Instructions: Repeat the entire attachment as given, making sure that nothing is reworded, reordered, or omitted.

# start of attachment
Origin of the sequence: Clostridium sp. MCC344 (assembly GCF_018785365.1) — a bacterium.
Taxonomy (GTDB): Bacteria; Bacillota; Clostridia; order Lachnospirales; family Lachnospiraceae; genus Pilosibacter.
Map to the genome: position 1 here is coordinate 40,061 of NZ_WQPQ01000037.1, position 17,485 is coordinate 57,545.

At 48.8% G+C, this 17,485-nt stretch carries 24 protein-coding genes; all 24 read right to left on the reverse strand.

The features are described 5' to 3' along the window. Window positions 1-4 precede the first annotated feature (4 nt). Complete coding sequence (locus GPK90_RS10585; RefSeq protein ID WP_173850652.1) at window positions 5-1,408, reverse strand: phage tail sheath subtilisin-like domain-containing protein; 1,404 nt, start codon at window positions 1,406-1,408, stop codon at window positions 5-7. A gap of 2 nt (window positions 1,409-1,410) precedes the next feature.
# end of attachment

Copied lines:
Origin of the sequence: Clostridium sp. MCC344 (assembly GCF_018785365.1) — a bacterium.
Taxonomy (GTDB): Bacteria; Bacillota; Clostridia; order Lachnospirales; family Lachnospiraceae; genus Pilosibacter.
Map to the genome: position 1 here is coordinate 40,061 of NZ_WQPQ01000037.1, position 17,485 is coordinate 57,545.

At 48.8% G+C, this 17,485-nt stretch carries 24 protein-coding genes; all 24 read right to left on the reverse strand.

The features are described 5' to 3' along the window. Window positions 1-4 precede the first annotated feature (4 nt). Complete coding sequence (locus GPK90_RS10585; RefSeq protein ID WP_173850652.1) at window positions 5-1,408, reverse strand: phage tail sheath subtilisin-like domain-containing protein; 1,404 nt, start codon at window positions 1,406-1,408, stop codon at window positions 5-7. A gap of 2 nt (window positions 1,409-1,410) precedes the next feature.